GUEST COLUMN: Avoid ‘another bad trip’ for Colorado

The Gazette

September 11, 2022

Luke Niforatos
Executive Vice President of FDPS

Despite rising rates of drug use because of COVID-19-related isolation, activists are now plotting to promote the use of another illegal substance: psychedelics. Dubbed the “Natural Medicine Health Act,” appearing as Initiative 58 this November, the effort to legalize and commercialize these substances ignores science and seeks to put Colorado on the map as the top destination for drug dealers hopeful to become “entrepreneurs” in the eye of state law.

We should not replay the public health harms that surrounded the rush to legalize marijuana. Instead, we should learn from history and wait for researchers to learn more about potential harms and benefits.

Federal researchers have recognized psychedelics — mind-altering drugs including psilocybin (magic mushrooms), LSD (acid), MDMA (ecstasy), mescaline (peyote), and ayahuasca — as Schedule 1 substances, meaning they have a high potential for abuse and no medical benefit. Dismissing this assessment, supporters are wholeheartedly assuring the public that psychedelics can treat everything from addiction and depression to PTSD and countless other mental health issues.

We’ve seen this playbook when it was used to commercialize and normalize opioids and marijuana.

Like the push to legalize marijuana, profit-driven companies are leading the charge, eager to promote psychedelics as the newest wonder drug while downplaying harms.

While it is possible that some isolated ingredients of some psychedelics help some patients experiencing mental health issues, their potential benefits remain unproven and have not been accepted by the medical community. Most notably, the American Psychiatric Association stated in July that, “There is currently inadequate scientific evidence for endorsing the use of psychedelics to treat any psychiatric disorder.”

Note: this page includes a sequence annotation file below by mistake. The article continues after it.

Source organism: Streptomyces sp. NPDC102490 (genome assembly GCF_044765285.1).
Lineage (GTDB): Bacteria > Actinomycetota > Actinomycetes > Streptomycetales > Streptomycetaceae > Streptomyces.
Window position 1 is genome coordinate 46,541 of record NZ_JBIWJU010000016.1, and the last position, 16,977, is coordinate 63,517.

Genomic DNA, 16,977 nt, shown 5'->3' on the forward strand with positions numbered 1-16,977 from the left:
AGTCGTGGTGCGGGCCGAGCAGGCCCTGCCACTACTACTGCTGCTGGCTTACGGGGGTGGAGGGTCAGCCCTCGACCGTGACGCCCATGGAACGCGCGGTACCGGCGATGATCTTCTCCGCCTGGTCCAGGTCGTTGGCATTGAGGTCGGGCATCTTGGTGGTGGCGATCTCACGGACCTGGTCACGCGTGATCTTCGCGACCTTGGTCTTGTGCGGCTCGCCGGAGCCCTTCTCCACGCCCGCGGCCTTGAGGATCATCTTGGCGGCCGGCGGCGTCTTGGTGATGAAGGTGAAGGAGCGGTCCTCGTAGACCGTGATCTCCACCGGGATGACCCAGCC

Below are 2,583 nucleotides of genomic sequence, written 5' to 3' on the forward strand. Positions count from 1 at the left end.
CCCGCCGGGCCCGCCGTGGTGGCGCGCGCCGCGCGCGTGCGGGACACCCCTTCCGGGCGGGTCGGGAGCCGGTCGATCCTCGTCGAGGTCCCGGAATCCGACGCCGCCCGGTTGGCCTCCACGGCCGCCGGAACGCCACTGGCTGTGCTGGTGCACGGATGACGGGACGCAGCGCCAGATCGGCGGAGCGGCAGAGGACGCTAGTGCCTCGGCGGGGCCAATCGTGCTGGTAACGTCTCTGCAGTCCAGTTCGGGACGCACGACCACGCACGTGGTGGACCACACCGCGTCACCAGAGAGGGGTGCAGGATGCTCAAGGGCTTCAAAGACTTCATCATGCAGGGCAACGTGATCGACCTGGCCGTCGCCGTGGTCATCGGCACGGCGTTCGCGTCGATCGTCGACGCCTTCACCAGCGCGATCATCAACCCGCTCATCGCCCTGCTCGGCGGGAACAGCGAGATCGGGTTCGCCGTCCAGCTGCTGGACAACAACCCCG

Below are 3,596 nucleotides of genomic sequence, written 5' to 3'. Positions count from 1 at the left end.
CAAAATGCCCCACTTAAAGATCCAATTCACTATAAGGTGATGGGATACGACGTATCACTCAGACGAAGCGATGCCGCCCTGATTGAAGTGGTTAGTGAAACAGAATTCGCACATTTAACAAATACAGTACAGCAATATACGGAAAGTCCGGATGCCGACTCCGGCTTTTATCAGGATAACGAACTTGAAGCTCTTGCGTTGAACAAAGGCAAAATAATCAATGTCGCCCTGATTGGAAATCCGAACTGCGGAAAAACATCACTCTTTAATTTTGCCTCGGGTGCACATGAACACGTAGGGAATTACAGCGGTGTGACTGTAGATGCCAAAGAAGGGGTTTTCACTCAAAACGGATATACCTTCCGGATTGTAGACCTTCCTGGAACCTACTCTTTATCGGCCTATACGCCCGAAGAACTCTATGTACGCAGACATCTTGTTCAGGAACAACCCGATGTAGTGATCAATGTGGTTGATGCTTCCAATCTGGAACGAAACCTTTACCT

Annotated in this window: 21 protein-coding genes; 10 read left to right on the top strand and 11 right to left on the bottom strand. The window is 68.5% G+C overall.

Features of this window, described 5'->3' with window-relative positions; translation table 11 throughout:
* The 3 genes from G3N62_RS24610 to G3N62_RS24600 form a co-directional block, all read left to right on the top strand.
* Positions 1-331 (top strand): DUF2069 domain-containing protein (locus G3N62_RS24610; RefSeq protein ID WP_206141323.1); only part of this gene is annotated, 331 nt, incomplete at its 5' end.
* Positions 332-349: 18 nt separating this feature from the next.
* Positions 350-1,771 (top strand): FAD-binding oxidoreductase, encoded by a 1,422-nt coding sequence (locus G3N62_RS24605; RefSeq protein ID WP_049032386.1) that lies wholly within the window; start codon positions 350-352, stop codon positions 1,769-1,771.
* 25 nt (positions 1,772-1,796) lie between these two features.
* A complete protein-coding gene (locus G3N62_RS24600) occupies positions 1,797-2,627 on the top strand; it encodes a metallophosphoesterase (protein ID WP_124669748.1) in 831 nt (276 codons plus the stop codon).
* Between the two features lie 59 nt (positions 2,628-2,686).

And we should be skeptical about entrepreneurs’ promises related to psychedelics.

Given the mind- and mood-altering effects of psychedelics, the drugs have been associated with attempted suicide and accidental death. Users might also develop a hallucinogen persisting perception disorder, which is “a long-lasting condition characterized by spontaneous recurrence of visual disturbances reminiscent of acute hallucinogen intoxication.” Others might develop persistent psychosis. Psychedelics are not safe, harmless, or risk-free.

It’s also worth noting that a 2016 study found that 39% of those who used psilocybin rated the experience as one of “the top five most challenging experiences” of their lives. It also found that 11% of users noted that it put themselves “or others at risk of physical harm.” Many users with preexisting mental health issues will experience a “bad trip.”

Oregon in 2020 passed a similar measure to Initiative 58. Dr. Kimberley Golletz, a member of their Psilocybin Advisory Board, recently pointed out there is, “a disconnect in what voters were told to expect when they voted and now.” Voters thought they were supporting a program focused on mental health treatment, “but it’s not medical,” Dr. Galletz added.

Seventy-three percent of Americans oppose legalizing psilocybin, 80% oppose legalizing LSD, and 81% oppose legalizing ecstasy. Despite widespread opposition, Stat reported “The psychedelic legalization movement is progressing parallel to a gold rush to develop these same drugs as medicine.” Industries like Big Pharma, marijuana, and others will invest millions into PR campaigns to make psychedelics appear risk-free and appealing.

Just as marijuana was legalized at the state level without sufficient user protections, the industry will lobby for minimal regulations around psychedelics. It is no coincidence that supporters of psychedelics are targeting states that previously legalized marijuana, basing their arguments around the same dubious claims about purported medical benefits.

Much remains unknown about psychedelics. When asked, “What do psychedelics do to the human mind,” Michael Pollan, a leading proponent of psychedelics, responded, “The honest answer: nobody quite understands.” Considering the many unknown aspects surrounding psychedelics, voters — and especially potential users — should be skeptical of claims about their efficacy.

The costs of getting this wrong are too steep for us to proceed without understanding all the potential side effects. Until we know more, we should reject the legalization of psychedelics — it will be another “bad trip” for Colorado.